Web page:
(3 June 1997, Outpost/Geffen)
I started getting into music at a really inopportune time.
The genre of rock that first appealed to me was grunge. I’ve written about the profound effect Soundgarden’s “Black Hole Sun” had on me and it was truly life changing. Before that, I listened to whatever my parents handed down to me. After that, I was eager to set out on my own.
So why was it a horrible time? By the time I heard that song, Kurt Cobain was already gone. Soundgarden broke up just a few years later. Alice in Chains never officially broke up, but they went into hibernation shortly after my conversion. Pearl Jam is the only grunge band who continually released new music, but they put a lot of effort into remaining obscure.
It was almost like I discovered something I really loved and as soon as I did it was stolen from me by the Backstreet Boys and Spice Girls.
When I first heard Days of the New it was a breath of fresh air. There was finally something for me to get excited about. An unwashed, detuned, yarling ray of sunshine.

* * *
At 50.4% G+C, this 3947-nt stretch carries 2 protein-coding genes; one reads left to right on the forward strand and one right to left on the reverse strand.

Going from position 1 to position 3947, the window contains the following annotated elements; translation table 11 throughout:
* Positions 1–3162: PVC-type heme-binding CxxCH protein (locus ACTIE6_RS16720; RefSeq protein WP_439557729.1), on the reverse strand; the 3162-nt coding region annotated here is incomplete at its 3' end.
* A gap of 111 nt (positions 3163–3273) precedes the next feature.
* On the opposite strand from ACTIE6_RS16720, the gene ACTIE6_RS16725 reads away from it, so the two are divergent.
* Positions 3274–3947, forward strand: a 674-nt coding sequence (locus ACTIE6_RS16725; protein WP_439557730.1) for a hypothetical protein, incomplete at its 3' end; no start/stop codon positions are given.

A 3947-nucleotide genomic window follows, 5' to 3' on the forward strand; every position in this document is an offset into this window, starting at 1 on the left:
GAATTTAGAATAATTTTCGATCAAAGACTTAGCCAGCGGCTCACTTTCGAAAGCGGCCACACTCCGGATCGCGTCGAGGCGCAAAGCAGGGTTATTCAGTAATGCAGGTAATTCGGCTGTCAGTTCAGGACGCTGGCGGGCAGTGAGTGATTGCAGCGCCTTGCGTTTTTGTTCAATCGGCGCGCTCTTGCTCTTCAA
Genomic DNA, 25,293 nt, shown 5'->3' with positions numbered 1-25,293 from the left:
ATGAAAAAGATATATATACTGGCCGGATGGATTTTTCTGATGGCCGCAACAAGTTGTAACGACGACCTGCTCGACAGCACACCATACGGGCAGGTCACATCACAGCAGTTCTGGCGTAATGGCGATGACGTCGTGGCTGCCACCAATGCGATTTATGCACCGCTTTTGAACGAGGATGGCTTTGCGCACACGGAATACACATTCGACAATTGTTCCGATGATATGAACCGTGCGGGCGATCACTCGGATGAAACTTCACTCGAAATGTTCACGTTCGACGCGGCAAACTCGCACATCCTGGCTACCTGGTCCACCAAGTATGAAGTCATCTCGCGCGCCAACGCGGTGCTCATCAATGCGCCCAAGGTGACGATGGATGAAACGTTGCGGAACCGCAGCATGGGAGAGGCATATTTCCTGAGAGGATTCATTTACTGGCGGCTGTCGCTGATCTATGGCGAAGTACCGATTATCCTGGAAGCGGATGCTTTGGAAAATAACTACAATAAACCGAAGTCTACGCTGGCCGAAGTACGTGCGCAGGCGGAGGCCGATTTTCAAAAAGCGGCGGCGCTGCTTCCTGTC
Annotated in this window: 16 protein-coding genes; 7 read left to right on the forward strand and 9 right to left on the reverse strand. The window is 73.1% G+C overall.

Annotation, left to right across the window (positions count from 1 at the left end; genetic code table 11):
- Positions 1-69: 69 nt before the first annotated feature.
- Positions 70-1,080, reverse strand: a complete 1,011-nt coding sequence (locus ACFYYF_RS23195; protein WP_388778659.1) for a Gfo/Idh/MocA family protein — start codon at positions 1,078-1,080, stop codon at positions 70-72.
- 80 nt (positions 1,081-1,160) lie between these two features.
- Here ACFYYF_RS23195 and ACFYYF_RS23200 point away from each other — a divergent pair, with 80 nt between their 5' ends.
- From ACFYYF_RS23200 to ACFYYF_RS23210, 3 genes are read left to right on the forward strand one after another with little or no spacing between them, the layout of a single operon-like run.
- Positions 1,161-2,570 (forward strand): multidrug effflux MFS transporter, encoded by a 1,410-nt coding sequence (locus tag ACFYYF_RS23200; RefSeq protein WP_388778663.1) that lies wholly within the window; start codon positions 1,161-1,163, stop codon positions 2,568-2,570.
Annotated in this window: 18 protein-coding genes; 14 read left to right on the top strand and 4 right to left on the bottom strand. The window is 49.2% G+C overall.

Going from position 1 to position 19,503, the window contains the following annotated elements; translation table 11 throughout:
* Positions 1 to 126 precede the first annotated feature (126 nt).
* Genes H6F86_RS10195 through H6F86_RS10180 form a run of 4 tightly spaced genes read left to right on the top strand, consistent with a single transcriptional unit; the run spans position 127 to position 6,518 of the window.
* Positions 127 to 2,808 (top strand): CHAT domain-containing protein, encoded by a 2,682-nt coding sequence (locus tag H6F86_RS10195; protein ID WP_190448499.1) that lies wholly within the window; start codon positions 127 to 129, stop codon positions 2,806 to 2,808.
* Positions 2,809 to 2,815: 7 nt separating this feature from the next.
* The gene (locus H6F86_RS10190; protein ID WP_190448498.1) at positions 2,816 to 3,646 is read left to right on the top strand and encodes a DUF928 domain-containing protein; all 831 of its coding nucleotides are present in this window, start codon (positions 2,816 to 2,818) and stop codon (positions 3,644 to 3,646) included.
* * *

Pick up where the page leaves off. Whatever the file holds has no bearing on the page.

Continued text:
They never really dominated the airwaves, but “Touch, Peel and Stand” has become a rock radio staple. I’m even hearing that track on the local non-profit station. “Shelf in the Room” still pops up occasionally, but “The Down Town” seems to have faded into the ether.
I always loved how hard this album rocked. You wouldn’t expect a tune like “Freak” from a band with acoustic guitars. It’s a dumb gimmick, but it really helped to create a unique sound and establish a place on the map.
A lot of the other stuff is more experimental. “Face of the Earth” and “Solitude” are a bit too droning for me to get it down off the shelf very often. A few are good, but not really groundbreaking. The highlight for many tracks is the lead guitar work of Todd Whitener.
I was always a much bigger fan of their second album, which I found much more interesting.
Unfortunately, by the third album they were all out of tricks and produced a lackluster effort I didn’t buy. I think this will conclude my Days of the New series, but it won’t be the last time I load these albums on my MP3 player.